HP has deployed networking infrastructure at the Ashridge Business School to boost connectivity for the institution’s students.
The independent school provides short courses and postgraduate education for executives, teaching business skills and practical lessons on how to improve management. They run their own conference centre and have a number of repeat clients who come in to use the facilities.
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But, with up to 8,000 visitors each year expecting to work on their abilities in the corporate world, they needed infrastructure which would keep up with their demands.
“We used to have Enterasys networking equipment mostly due to legacy and just kept upgrading with the product line,” said Matt Woodland, IT operations manager at Ashridge Business School. “But we got to a position where we needed a forklift upgrade as the network wasn’t up to speed.”
Being based in a grade-one listed building in acres of rural grounds, Wi-Fi was also very challenging.
“We have difficulty with cabling and have to keep our equipment in cupboards and loft spaces,” he added.
“Stately homes are not exactly designed for cooling.”
Read more about Wi-Fi
As a result, there were a lot of issues with downtime and the school even got to a stage where they were having to rip and replace sections of the network every three months.
Now, they have done a deal with HP to roll out the supplier’s FlexCampus network, giving wired and wireless options to student and staff and encouraging both to bring their own devices into the school.
“All of our clients were pushing for this solution,” said Woodland. “They come with all sorts of devices, from the larger laptops with one big antenna to tablets, phablets and all manner of modern devices.
"Being quite isolated, we needed to provide them with better connectivity.
“Our own staff are also using their equipment on our network and we are looking to move to a model of rather than issue corporate laptops, bring your own device. We needed a network that gave us that flexibility.”
The virtualised local area network installed by HP has two 10500 series switches at its centre, providing 10GB connections, with the option of 40GB or 100GB over Ethernet in the future. Once the network has travelled through the virtualised switch, it then continues out to 32 HP 5120 power over Ethernet (PoE) switches to provide 1GB connections over wires.
There is also a wireless local area network (WLAN) running on dual HP MSM760 access controllers, which in turn connect to 195 HP MSM460 access points, giving Wi-Fi to staff, students and visitors to the school.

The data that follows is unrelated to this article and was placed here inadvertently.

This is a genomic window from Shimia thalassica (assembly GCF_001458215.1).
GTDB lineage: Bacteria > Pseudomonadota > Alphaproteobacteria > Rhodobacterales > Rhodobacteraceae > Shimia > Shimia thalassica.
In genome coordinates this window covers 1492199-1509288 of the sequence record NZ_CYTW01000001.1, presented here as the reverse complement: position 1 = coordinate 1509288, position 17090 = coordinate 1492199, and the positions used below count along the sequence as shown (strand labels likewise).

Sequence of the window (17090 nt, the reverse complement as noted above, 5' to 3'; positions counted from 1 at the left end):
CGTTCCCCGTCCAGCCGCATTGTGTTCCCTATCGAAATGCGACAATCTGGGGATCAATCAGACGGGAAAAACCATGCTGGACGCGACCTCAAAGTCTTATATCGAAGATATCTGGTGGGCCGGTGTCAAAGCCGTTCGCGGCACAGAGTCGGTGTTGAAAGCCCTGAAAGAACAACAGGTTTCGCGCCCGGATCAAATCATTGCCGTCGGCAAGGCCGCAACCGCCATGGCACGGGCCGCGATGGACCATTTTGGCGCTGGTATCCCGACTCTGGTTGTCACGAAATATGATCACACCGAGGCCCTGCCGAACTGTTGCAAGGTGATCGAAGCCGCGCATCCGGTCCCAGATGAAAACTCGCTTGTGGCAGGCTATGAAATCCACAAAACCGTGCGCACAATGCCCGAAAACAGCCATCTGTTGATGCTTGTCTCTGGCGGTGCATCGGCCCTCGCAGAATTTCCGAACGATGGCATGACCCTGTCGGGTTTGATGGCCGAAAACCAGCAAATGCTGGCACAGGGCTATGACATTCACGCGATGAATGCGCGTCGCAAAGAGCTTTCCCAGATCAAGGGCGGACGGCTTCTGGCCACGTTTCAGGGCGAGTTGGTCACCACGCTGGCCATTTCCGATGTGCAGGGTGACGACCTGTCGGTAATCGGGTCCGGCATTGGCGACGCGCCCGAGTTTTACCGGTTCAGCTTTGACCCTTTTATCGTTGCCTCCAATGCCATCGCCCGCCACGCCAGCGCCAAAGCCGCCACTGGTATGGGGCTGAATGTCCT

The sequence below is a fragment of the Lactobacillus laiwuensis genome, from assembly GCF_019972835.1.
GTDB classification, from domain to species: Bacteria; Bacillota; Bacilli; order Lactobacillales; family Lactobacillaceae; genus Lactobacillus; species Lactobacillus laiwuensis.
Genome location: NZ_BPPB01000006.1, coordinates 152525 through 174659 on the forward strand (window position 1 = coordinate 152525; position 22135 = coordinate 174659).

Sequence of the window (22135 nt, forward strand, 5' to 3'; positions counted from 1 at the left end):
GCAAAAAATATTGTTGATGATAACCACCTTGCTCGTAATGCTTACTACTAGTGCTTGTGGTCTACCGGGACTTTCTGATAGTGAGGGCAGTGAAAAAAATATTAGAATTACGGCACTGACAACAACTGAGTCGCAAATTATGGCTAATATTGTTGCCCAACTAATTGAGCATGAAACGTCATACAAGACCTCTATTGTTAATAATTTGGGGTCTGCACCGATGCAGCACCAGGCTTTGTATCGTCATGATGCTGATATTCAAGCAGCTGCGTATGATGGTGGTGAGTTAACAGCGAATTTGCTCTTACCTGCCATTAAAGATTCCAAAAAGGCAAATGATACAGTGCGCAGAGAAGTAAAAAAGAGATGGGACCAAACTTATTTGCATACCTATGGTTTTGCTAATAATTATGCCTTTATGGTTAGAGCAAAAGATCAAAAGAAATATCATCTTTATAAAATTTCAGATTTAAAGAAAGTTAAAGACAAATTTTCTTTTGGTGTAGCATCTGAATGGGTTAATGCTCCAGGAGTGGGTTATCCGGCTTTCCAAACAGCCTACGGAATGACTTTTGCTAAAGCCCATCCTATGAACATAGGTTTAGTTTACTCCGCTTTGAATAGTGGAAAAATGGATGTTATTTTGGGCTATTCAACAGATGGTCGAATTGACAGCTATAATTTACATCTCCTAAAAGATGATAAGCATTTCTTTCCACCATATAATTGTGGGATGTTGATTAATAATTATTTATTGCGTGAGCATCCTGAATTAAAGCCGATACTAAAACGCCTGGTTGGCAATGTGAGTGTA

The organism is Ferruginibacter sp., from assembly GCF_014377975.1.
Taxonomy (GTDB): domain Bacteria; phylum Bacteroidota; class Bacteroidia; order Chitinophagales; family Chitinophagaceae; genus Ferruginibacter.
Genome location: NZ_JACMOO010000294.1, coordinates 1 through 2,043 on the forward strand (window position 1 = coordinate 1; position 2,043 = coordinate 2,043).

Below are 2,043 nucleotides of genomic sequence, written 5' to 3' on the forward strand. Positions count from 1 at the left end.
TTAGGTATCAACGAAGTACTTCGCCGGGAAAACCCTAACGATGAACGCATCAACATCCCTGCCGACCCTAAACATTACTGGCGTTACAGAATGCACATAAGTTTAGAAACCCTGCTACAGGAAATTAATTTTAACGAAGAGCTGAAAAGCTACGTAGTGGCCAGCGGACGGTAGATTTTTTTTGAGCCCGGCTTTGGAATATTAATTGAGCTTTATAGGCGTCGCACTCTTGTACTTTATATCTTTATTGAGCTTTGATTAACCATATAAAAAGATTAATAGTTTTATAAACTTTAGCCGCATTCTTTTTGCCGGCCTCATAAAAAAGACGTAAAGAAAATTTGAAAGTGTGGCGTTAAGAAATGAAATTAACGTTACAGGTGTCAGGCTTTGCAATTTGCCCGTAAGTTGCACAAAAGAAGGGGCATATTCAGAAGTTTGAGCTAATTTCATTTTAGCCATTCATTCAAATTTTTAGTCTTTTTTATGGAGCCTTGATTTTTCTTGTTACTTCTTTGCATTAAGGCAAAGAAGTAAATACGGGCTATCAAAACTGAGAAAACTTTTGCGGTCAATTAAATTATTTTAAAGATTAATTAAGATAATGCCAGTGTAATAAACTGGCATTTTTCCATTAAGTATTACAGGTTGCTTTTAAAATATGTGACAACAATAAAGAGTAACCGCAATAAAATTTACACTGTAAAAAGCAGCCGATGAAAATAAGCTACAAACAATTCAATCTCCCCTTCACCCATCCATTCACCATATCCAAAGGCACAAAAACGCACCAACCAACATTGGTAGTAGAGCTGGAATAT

Woodland said the planning process was “a really easy journey” with a lot of thanks put at the door of HP’s partner NETconnection Systems.
“All the kit was put together in labs off-site and tested there, which took about one month,” he said. “Then we did a piecemeal roll-out of the edges and a big bang on the core.”
Network downtime and speed... is no longer a water cooler conversation
Matt Woodland, IT operations manager, Ashridge Business School
“We had enough cabling and fibre in place to run the networks parallel, meaning our users didn’t experience any downtime. When we went live, pushing over onto our last switch, it was a good day!”
This process again took about one month and, since it went live in December 2012, the school has had no downtime at all.
Woodland and his team now manage the network with HP Intelligent Management Centre (IMC) software with additional HP IMC User Access Management (UAM) and Endpoint Admission Defence (EAD) modules to ensure a safe and secure network for its users.
“Network downtime and speed is no longer the concern of our users,” added Woodland. “It is no longer a water cooler conversation, which says it all.”
Sean Brown, head of public sector at HP Networking, concluded: “Multimedia communications and ubiquitous mobile devices are taxing legacy network architectures and stifling the ability to innovate and compete.”
“HP Networking has enabled Ashridge Business School to securely deploy and centrally orchestrate a mobile-optimised environment that scales from the datacentre to the network edge.”